Polite Society's November Social Diary

Sculpture and Shakespeare top our list for this month’s cultural happenings



Was Shakespeare a plagiarist? And did he steal his best lines from Emilia Bassano, often believed to have been the mysterious Dark Lady of his sonnets? Emilia, an acclaimed play starring a cast of female and non-binary actors, explores the life of this 16th-century poet, and asks why her story was lost to history – until now. The Times called it “incendiary”; it’s also a lot of fun. At the Arts Centre Playhouse, Melbourne, from November 10-27.

Melbourne’s Flinders Street station is rapidly becoming one of the city’s most interesting art venues. Next up, after Patricia Piccinini’s otherworldly exhibition last year, is street artist Rone’s installation, Time. Visitors are invited to wander through the eery rooms, strewn with mid-century artefacts and presided over by Rone’s ethereal portraits. It’s open until next April, but don’t you want to be one of the first to see it?

Back to Shakespeare (something of a theme this month!), Bell Shakespeare’s new, musical version of A Midsummer Night’s Dream is running at the Sydney Opera House until November 20. The Lovers has an original, infectious score and a puckish attitude to 21st-century romance…

Also in Sydney (and remaining only there), Do Ho Suh’s exhibition at the Museum of Contemporary Art promises to be a real treat. This South Korean artist works across a range of media, from large-scale installations (including a full-sized replica of his parents’ home) through to renderings of small, everyday objects like door handles and plugs. Floor, which features thousands of tiny sculpted figures supporting a transparent glass floor (yes, you can walk on it), promises is a highlight. On now.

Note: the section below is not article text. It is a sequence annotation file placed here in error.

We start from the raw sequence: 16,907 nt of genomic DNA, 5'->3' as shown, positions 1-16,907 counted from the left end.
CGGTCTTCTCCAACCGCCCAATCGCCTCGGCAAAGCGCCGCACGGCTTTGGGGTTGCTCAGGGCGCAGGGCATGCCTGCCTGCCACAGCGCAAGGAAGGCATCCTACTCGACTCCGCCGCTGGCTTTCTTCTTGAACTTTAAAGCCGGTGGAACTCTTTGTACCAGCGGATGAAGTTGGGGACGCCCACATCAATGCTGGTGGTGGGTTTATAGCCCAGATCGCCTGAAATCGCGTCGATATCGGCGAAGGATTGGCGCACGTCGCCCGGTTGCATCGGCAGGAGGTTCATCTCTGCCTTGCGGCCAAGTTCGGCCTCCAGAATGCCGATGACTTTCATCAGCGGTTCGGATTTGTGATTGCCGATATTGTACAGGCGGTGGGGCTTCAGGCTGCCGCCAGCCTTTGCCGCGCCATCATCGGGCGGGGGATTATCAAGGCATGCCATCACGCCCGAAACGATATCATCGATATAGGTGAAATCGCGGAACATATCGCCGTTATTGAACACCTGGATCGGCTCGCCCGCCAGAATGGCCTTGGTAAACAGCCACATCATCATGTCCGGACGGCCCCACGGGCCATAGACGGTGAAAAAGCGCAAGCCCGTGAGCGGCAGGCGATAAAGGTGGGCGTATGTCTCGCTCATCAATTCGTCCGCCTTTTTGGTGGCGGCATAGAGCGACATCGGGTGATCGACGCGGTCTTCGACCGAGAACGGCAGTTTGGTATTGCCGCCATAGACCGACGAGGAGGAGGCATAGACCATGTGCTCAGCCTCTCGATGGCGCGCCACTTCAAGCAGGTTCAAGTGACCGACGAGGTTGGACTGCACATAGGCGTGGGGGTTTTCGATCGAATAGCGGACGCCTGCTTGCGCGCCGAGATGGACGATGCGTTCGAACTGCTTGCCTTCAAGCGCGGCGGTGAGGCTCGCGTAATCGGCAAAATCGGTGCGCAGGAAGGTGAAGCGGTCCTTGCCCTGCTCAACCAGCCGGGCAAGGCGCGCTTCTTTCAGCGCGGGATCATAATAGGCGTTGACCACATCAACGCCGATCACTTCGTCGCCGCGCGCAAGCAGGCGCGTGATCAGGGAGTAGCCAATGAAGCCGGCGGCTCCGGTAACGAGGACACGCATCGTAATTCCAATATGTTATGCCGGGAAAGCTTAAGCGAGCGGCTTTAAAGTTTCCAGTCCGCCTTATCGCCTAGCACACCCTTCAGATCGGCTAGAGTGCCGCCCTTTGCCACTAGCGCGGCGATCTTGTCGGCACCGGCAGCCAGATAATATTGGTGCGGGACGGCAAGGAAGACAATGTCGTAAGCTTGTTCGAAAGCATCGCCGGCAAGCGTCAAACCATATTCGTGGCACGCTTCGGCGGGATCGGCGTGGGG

Barbara Hepworth was the first internationally recognised female sculptor and now, for the first time, you can see more than 40 of her incredible pieces in Australia – specifically, at the Heide Museum of Modern Art, just outside Melbourne. Her curved, sinuous pieces are delight and still hugely influential. In Equilibrium is on now until March next year.

Finally, we’ve always loved Gippsland, with its green, rolling hills and amazing produce – and now there’s another reason to visit this month. The Village Feast, part of the Melbourne Food And Wine Festival’s travelling program, lands in the tiny town of Thorpdale on November 19 and 20, with the main street transformed into a cornucopia of collaborations between Gippsland producers and some of Australia’s best chefs. Think Alejandro Saravia from Farmers Daughters and Danielle Alvarez, plus pop-up wine tastings, boutique brewers and more. Book tickets here.

Image Credit: Barbara Hepworth: In Equilibrium